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New Game Round-up: Hunt for the Yeti, Toss Your Point Salad, and Become a U.S. Food Chain Magnate

W. Eric Martin
United States
North Carolina
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Board Game: Food Chain Magnate
Passport Game Studios is importing copies of Splotter Spellen's Spiel 2015 release Food Chain Magnate for distribution in the U.S., and it expects that the copies will be available in February 2016. Passport hasn't set a retail price for the game as it charges a net price per copy, leaving each seller to set their own price.

• Is it time for the German game publishers to start announcing their 2016 lines? Pegasus Spiele has revealed details of one such release: Yeti from Benjamin Schwer. An overview:

Yeti is a quick family dice game with extraordinary components and funny illustrations.

In Yeti players are competing adventurers and mountaineers, looking for traces of the Yeti, the legendary Snowman in the Himalaya. They want to find its footprints — or even better take photos of it — in order to collect points. To achieve this, they need to improve their equipment and acquire the help of Sherpas to lead them up the mountains. Most importantly, though, they should hope for good weather because if too much snow falls, the search of all players comes to a halt...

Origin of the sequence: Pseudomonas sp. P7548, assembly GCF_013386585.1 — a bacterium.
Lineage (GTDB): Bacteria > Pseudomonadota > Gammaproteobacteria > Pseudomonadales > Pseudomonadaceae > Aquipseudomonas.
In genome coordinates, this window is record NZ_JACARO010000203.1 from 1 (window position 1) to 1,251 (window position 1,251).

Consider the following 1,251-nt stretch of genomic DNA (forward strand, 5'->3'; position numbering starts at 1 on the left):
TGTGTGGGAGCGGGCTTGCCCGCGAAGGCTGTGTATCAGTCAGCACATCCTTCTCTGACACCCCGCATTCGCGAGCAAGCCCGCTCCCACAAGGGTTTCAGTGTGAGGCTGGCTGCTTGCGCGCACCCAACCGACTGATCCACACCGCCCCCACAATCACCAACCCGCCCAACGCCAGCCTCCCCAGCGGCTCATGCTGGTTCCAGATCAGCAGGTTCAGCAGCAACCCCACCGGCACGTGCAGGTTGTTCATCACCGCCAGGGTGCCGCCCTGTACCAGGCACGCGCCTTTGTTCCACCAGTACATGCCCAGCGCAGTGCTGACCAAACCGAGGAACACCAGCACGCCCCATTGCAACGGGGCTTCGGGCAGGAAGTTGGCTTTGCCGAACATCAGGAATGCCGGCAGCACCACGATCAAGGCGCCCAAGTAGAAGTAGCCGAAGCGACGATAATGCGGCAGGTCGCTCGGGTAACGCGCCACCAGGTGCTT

From gallery of W Eric Martin

Mountaineers and dice from Yeti

Board Game: XenoShyft: Dreadmire
Cool Mini Or Not plans to launch a Kickstarter campaign for Xenoshyft: Dreadmire in January 2016, with this title being playable as a standalone game or something that combines with XenoShyft: Onslaught.

• As noted in our BGG.CON 2015 coverage, Gale Force Nine has a 4X Star Trek game coming in Q3 2016 for the fiftieth anniversary of the television show. You can learn more about the game in this video, although development is still in progress, so GF9 isn't releasing many details right now.

• In the (short) meta-tradition of Deck Building: The Deck Building Game, designer/artist Adam P. McIver has announced plans to self-publish Point Salad: The Salad-Building Game, which bears this description:

In Point Salad, you take on the role of a hungry customer trying to squeeze into a crowded salad bar to snag limited ingredients. You will be building a salad made of overlapping cards in front of you. Every ingredient has a unique scoring condition, and quantities of each are extremely limited — the servers never seem to refill the salad bar — so you've got to hurry and snag the ones that will make your salad the best of all!

In more detail, using a rondel-based mechanism, you move your meeple on your turn to one of the three salad bar stations in front of you, take the ingredient available there, then perform the action that corresponds to that station. If another player's meeple is currently located at the station you want to visit, you can bump them — but doing so allows them to leave the line and move to any unoccupied station, giving them a free ingredient and action.
• Along similar lines, Daniel Solis has blogged about a design he's working on with Drew Hicks titled Tile-Laying: The Tile-Laying Game. Well, why not? Solis mentions an "upcoming 'meta' contest from Greater Than Games", publisher of DB:TDBG, that calls for games in which the title is also the central mechanism. I can readily imagine a game of battling magicians called Trick-Taking: The Trick-Taking Game, but I'll let someone else take charge of that project...
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